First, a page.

Literature Review of Attitudes toward Family Planning and Reasons for Nonuse among Women with Unmet Need for Family Planning in Ethiopia

Since 1990, researchers around the world have used DHS data to investigate unmet need for family planning. This review focuses on studies that assess factors influencing the use of family planning methods. In most parts of the world, women want to have smaller families; hence rapid population growth will not be an ongoing phenomenon. Worldwide, nearly 100 million married women would prefer to avoid pregnancy but are not using any method of family planning, which means that they have an unmet need for family planning (Robey, et al., 1996).

Viable family planning programs could be devised through reliable and accurate estimates of the magnitude of unmet need for family planning. In most cases, women in the unmet need category are targets of family planning programs since there is a discrepancy between their fertility goals and contraceptive practice (Westoff and Bankole, 1998).

According to data generated from 27 DHS surveys between 1990 and 1994, unmet need for family planning ranges from 11 percent in Turkey to 37 percent in Rwanda (Casterline et al., 1997). In the same period, it was found that unmet need is most prevalent in sub-Saharan Africa. On average, the fertility level in sub-Saharan Africa could be reduced by about one birth per woman if it were possible to meet the unmet need for family planning (Robey et al., 1996).

Likewise, the majority of currently married Ethiopian women want to control their future fertility. According to the 2000 Ethiopia Demographic and Health Survey report, nearly one third of Ethiopian women do not want to have any more children, a figure that rose from one quarter in the 1990 National Family and Fertility Survey (NFFS). In the 1990 NFFS, unmet need for family planning to limit childbearing was less than 1 percent among currently married women, whereas this figure was 14 percent in the 2000 Ethiopia DHS survey. This implies that there is an increasing demand for fertility control (CSA, 1993; CSA and ORC Macro, 2001).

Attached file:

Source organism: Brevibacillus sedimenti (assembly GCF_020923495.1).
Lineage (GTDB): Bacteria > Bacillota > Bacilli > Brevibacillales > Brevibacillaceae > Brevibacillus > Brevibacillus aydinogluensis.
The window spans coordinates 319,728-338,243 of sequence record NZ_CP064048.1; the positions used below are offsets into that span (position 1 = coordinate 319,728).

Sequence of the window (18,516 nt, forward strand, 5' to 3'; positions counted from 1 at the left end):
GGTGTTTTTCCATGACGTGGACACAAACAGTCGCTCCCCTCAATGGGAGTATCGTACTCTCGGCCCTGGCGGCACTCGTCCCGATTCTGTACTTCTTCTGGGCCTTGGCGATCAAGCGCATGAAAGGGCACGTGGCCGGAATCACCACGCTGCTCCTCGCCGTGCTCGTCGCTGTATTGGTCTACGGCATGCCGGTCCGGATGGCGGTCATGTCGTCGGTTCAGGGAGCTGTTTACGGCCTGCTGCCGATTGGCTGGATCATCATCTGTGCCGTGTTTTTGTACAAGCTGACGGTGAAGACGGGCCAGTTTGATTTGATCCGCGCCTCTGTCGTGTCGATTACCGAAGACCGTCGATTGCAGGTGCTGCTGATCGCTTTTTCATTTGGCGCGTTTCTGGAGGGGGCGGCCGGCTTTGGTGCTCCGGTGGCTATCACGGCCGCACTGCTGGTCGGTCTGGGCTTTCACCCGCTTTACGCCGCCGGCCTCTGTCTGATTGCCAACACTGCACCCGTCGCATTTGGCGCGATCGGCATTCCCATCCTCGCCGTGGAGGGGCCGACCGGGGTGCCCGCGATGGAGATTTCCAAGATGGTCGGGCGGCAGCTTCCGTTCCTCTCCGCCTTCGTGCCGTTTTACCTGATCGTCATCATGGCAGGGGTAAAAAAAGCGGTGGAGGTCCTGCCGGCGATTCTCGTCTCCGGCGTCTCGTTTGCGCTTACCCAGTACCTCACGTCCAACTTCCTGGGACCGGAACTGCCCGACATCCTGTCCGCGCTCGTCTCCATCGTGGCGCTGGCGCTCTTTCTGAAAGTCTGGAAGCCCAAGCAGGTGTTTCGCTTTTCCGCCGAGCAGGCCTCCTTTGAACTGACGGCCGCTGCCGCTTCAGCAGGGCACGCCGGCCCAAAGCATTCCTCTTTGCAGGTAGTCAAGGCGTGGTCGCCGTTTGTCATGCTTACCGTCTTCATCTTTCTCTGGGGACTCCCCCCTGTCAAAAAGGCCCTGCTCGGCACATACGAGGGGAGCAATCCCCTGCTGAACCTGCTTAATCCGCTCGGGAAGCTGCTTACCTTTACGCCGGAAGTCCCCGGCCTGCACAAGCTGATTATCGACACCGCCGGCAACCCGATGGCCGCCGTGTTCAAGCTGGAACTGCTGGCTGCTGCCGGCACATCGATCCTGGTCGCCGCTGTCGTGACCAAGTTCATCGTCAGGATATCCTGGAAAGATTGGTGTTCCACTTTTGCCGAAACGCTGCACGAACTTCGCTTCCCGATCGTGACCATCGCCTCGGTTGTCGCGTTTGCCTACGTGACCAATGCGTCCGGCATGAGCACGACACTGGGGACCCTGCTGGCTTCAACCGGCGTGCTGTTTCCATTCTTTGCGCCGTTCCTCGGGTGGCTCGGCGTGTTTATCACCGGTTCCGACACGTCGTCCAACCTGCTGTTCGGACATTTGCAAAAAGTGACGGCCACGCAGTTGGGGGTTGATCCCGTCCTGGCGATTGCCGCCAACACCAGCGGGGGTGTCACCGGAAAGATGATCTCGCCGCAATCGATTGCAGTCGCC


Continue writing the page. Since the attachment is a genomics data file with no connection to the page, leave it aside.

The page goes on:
Thus, meeting the unmet need for family planning may play an important role in slowing the pace of population growth, improving maternal and child health, and minimizing problems with natural resources and the environment that prevail in Ethiopia. In many countries, the stated targets of population policies, i.e., increasing contraceptive use and decreasing fertility levels, could be achieved by eliminating the unmet need for family planning (Ross and Mauldin, 1994; Westoff and Bankole, 1995).

Although unmet need has considerable demographic and social significance, its root causes are still largely unknown (Dixon-Mueller and Germain, 1992). Analysis of data from 13 DHS surveys by Bongaarts and Bruce (1995) showed that lack of knowledge, fear of side effects, and husband’s disapproval were the principal reasons for nonuse among women who were otherwise motivated to use family planning. A study by Westoff and Bankole (1995) using DHS-II data indicated that lack of information about family planning, opposition to family planning, and ambivalence about future childbearing were the principal factors responsible for unmet need for family planning.